Go to the Globe and Mail homepage

Jump to main navigationJump to main content

AdChoices
File photo of the Rotman School of Management in Toronto, Ontario.
File photo of the Rotman School of Management in Toronto, Ontario.

U of T faculty consider option to unionize Add to ...

Faculty and librarians at the University of Toronto are divided over the possibility that they could become unionized employees if current talks to reform the negotiation process fail.

The institution is one of a handful of research universities in Canada where faculty are not certified as a trade union. As a result, the University of Toronto Faculty Association (UTFA) is limited in the range of matters that can be bargained during contract negotiations with the university, and cannot go on strike.

The UTFA is in the final stages of negotiating with the university to include other issues, such as involvement in academic restructuring and privacy provisions. If those talks fail, faculty could either accept the status quo or move toward a campaign to unionize.

“It’s an option that’s always out there,” said Scott Prudham, president of the UTFA. “But the goal is to arrive at a negotiated way forward that’s an alternative to certification.”

Some faculty have already expressed their opposition. A union has no place in a professional, highly paid environment and could lead to strikes that disrupt the academic lives of students, they say. Those willing to consider the option say it addresses a power imbalance and keeps management from dictating the terms. A survey by the faculty association done earlier this year found that a significant minority of professors and librarians want the association to become a union.

“The notion of unionization of employees who make six-figure salaries and have job security and protection of the sort enjoyed by professors is ridiculous on its face. It is really an insult to all real labourers who fought for the right to unionize and collectively bargain,” Roger Martin, former dean of the Rotman School of Management, wrote to U of T president Meric Gertler on Sunday.

In an interview on Thursday, Mr. Martin said a certified union would “discourage” talent from coming to the university. “I just don’t think really high-quality professors would want to work in a union environment,” he said.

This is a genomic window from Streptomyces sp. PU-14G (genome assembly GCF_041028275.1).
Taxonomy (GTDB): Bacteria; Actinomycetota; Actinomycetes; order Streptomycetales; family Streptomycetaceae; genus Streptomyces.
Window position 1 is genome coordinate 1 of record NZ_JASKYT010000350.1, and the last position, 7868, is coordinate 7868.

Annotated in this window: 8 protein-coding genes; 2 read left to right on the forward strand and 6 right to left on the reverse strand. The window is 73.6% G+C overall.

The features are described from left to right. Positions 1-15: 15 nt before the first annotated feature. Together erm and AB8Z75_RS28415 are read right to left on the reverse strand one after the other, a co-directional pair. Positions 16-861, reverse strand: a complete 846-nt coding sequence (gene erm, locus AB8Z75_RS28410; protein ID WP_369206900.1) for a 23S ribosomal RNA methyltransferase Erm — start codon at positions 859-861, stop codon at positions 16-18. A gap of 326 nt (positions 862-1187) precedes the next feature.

Chayawat Ornthanalai, an assistant professor of finance at Rotman, added: “I do not want students to be affected.”

The unionization of university faculty has been controversial across the country. Earlier this year, faculty members at the University of Victoria voted to certify as a trade union, despite some opposition, and a campaign to unionize is underway at Simon Fraser University. All of Ontario’s universities are unionized except U of T, McMaster University and University of Waterloo. Certified unions represent more than 80 per cent of faculty members across Canada’s research universities.

Jim Turk, executive director of the Canadian Association of University Teachers, said there is too much fear-mongering among detractors of certification, and it hasn’t negatively affected research universities. “Nobody who has ever certified has decided it was a mistake,” he said.

Faculty associations are typically limited in a range of matters that can be bargained during contract negotiations with the university. Breaks in negotiations can be settled in binding interest arbitration. By certifying, everything is on the bargaining table, including workload and tenure, and failure to negotiate could lead to labour disruption.

A survey done by the UTFA last year found that a minority of members want union certification, and would prefer the association work with the university to expand their rights in the current framework.

“Our leadership has not made [a] formal decision to pursue certification. I’m just stating the obvious that the appetite for certification may well go up if the process falls apart, but we remain quite hopeful about this process,” Mr. Prudham said.

Cheryl Regehr, vice-president and provost at U of T, said the current memorandum of agreement has allowed the institution to become one of the leading research universities, while protecting individual rights.

“Our goal in these discussions is to preserve what is great about the university and reform responsibly in areas where strengthening our collegiality is in the best interests of faculty,” she said in a statement.

Follow on Twitter: @calphonso

In the know

Most popular videos »

Highlights

More from The Globe and Mail

Most popular